0

In an old movie there was a dinner party with a group of English executives. One of them mentioned the expression "fullfruit partnership". Is this a common expression in the business world or is it an old expression?

  • I wonder if you meant 'fruitful partnership', since 'fullfruit partnership' does not mean anything. – Michael Harvey Aug 25 '18 at 14:59
  • I do not know if I understood correctly because I am still studying and I only heard the expression. I understand something like "partnership that will bring us many fruits" – Bráulio Figueiredo Aug 25 '18 at 15:02
  • 1
    It could a joke fullfruit instead of fruitful. – Lambie Aug 25 '18 at 15:07
  • It could be anything. – Michael Harvey Aug 25 '18 at 15:11
  • Incidentally, "producing fruit" is something beneficial. Which is where the phrase comes from. (In other words, "Those apple trees are full of fruit—they are fruitful." As opposed to those which did not produce fruit and aren't being helpful.) – Jason Bassford Supports Monica Aug 25 '18 at 15:38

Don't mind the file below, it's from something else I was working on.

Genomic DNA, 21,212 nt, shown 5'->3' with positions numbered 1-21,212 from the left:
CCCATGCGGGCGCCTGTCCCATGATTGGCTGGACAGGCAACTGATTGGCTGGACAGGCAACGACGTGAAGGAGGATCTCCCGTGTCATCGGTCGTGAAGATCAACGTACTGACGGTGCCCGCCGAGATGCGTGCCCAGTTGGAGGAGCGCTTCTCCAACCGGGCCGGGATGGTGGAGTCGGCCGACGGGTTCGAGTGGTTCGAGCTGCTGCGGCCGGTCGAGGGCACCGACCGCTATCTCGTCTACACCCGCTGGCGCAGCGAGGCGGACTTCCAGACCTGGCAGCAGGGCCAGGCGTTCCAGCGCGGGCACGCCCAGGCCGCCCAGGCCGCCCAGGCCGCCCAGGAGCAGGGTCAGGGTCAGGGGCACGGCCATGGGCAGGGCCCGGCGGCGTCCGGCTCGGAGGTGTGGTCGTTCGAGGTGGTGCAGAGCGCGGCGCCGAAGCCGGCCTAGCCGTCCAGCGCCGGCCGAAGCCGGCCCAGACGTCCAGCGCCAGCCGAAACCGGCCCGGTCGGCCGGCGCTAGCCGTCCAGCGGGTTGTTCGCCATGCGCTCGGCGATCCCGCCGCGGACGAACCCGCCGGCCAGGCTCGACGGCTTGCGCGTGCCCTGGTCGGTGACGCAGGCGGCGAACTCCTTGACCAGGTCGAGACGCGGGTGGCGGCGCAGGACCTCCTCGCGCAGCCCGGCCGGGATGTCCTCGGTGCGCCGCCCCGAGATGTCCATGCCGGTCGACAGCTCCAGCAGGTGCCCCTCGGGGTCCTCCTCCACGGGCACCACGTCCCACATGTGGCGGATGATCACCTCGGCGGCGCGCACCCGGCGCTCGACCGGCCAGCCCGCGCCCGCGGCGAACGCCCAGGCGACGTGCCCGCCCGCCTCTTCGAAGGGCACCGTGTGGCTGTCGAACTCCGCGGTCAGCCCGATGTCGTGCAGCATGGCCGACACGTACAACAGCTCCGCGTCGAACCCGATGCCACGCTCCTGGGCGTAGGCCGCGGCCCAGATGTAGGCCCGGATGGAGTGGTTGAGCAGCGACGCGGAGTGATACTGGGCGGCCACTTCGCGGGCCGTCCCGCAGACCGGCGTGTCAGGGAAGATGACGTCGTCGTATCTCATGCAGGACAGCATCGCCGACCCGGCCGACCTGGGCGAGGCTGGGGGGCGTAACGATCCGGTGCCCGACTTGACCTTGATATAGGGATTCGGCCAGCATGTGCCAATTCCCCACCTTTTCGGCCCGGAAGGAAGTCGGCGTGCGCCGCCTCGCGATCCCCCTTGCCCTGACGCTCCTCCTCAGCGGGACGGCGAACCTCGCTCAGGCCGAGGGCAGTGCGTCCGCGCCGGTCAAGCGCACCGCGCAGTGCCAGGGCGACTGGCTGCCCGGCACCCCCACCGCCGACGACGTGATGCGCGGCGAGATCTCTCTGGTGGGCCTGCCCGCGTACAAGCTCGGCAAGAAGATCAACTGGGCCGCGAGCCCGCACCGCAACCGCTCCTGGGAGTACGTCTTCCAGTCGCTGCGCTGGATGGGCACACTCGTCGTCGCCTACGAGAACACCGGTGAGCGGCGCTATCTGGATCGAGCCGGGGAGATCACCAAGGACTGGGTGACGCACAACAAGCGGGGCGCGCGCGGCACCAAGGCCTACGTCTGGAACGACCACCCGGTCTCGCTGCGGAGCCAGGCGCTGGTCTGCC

3

You probably heard 'fruitful partnership', since 'fullfruit partnership' does not mean anything.

fruitful

1.1 Producing good or helpful results; productive.

Fruitful (Oxford Dictionaries)

  • 1
    It could be a kind of spoonerism, too. It could be humorous. – Lambie Aug 25 '18 at 15:45

Your Answer

By clicking “Post Your Answer”, you agree to our terms of service, privacy policy and cookie policy

Not the answer you're looking for? Browse other questions tagged or ask your own question.